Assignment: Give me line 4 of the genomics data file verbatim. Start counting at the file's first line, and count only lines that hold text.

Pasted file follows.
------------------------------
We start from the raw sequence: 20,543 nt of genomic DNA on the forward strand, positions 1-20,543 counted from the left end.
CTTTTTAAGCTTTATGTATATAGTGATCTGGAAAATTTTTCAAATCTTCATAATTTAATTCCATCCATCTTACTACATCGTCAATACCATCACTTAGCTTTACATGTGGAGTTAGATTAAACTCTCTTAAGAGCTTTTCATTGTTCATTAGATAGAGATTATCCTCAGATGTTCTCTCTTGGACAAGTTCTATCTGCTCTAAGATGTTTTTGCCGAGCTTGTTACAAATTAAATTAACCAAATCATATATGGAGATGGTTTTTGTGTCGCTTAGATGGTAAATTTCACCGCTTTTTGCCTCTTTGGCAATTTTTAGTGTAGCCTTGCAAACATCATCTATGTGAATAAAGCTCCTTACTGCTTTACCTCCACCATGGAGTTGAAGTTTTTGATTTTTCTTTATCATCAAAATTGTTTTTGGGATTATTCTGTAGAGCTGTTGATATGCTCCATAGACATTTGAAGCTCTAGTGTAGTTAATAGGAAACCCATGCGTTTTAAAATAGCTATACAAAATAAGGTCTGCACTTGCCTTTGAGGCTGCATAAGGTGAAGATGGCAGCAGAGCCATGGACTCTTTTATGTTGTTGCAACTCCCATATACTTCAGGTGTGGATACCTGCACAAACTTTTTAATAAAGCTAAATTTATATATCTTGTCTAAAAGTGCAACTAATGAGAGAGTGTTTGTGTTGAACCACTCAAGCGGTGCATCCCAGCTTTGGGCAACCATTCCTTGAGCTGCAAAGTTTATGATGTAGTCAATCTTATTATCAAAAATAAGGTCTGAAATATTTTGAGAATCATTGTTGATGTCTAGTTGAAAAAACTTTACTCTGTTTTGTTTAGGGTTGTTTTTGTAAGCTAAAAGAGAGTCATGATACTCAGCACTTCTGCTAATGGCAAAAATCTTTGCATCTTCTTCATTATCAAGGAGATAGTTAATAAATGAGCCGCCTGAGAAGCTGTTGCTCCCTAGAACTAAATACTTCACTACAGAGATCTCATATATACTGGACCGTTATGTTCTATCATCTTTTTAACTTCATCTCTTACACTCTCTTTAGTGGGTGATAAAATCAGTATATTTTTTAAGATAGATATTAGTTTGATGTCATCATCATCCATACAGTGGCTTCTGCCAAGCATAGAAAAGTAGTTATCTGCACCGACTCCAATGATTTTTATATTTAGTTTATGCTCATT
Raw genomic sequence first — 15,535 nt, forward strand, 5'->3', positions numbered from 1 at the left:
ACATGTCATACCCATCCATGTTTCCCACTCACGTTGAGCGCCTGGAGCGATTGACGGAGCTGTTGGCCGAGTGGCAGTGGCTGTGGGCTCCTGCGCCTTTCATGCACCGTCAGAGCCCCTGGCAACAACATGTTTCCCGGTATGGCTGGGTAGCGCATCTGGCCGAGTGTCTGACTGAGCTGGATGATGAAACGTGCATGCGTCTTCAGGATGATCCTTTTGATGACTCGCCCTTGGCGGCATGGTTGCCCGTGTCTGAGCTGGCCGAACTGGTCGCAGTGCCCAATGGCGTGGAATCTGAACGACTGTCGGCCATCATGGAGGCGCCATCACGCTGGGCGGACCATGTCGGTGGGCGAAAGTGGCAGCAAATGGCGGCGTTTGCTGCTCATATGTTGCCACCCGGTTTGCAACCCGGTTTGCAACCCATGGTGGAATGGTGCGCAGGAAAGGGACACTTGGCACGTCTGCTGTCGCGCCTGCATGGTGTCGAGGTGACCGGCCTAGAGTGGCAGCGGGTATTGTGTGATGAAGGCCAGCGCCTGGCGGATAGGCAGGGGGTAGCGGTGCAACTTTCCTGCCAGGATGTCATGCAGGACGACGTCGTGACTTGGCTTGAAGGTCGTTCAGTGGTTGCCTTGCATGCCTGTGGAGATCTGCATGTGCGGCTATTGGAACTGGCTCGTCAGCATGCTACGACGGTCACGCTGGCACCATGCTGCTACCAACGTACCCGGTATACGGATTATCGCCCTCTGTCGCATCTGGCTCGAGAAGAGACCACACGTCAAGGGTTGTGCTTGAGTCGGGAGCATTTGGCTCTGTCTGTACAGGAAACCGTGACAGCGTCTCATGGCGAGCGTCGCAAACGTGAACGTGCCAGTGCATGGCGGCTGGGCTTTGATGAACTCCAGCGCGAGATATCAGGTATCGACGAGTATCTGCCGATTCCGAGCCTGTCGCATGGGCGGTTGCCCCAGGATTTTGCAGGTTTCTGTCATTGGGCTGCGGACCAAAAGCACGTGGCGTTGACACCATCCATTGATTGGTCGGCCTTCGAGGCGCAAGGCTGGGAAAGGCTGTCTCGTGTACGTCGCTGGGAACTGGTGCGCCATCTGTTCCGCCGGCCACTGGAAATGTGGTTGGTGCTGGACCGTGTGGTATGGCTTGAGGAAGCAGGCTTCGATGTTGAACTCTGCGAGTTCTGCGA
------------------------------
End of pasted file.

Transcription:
ACATGTCATACCCATCCATGTTTCCCACTCACGTTGAGCGCCTGGAGCGATTGACGGAGCTGTTGGCCGAGTGGCAGTGGCTGTGGGCTCCTGCGCCTTTCATGCACCGTCAGAGCCCCTGGCAACAACATGTTTCCCGGTATGGCTGGGTAGCGCATCTGGCCGAGTGTCTGACTGAGCTGGATGATGAAACGTGCATGCGTCTTCAGGATGATCCTTTTGATGACTCGCCCTTGGCGGCATGGTTGCCCGTGTCTGAGCTGGCCGAACTGGTCGCAGTGCCCAATGGCGTGGAATCTGAACGACTGTCGGCCATCATGGAGGCGCCATCACGCTGGGCGGACCATGTCGGTGGGCGAAAGTGGCAGCAAATGGCGGCGTTTGCTGCTCATATGTTGCCACCCGGTTTGCAACCCGGTTTGCAACCCATGGTGGAATGGTGCGCAGGAAAGGGACACTTGGCACGTCTGCTGTCGCGCCTGCATGGTGTCGAGGTGACCGGCCTAGAGTGGCAGCGGGTATTGTGTGATGAAGGCCAGCGCCTGGCGGATAGGCAGGGGGTAGCGGTGCAACTTTCCTGCCAGGATGTCATGCAGGACGACGTCGTGACTTGGCTTGAAGGTCGTTCAGTGGTTGCCTTGCATGCCTGTGGAGATCTGCATGTGCGGCTATTGGAACTGGCTCGTCAGCATGCTACGACGGTCACGCTGGCACCATGCTGCTACCAACGTACCCGGTATACGGATTATCGCCCTCTGTCGCATCTGGCTCGAGAAGAGACCACACGTCAAGGGTTGTGCTTGAGTCGGGAGCATTTGGCTCTGTCTGTACAGGAAACCGTGACAGCGTCTCATGGCGAGCGTCGCAAACGTGAACGTGCCAGTGCATGGCGGCTGGGCTTTGATGAACTCCAGCGCGAGATATCAGGTATCGACGAGTATCTGCCGATTCCGAGCCTGTCGCATGGGCGGTTGCCCCAGGATTTTGCAGGTTTCTGTCATTGGGCTGCGGACCAAAAGCACGTGGCGTTGACACCATCCATTGATTGGTCGGCCTTCGAGGCGCAAGGCTGGGAAAGGCTGTCTCGTGTACGTCGCTGGGAACTGGTGCGCCATCTGTTCCGCCGGCCACTGGAAATGTGGTTGGTGCTGGACCGTGTGGTATGGCTTGAGGAAGCAGGCTTCGATGTTGAACTCTGCGAGTTCTGCGA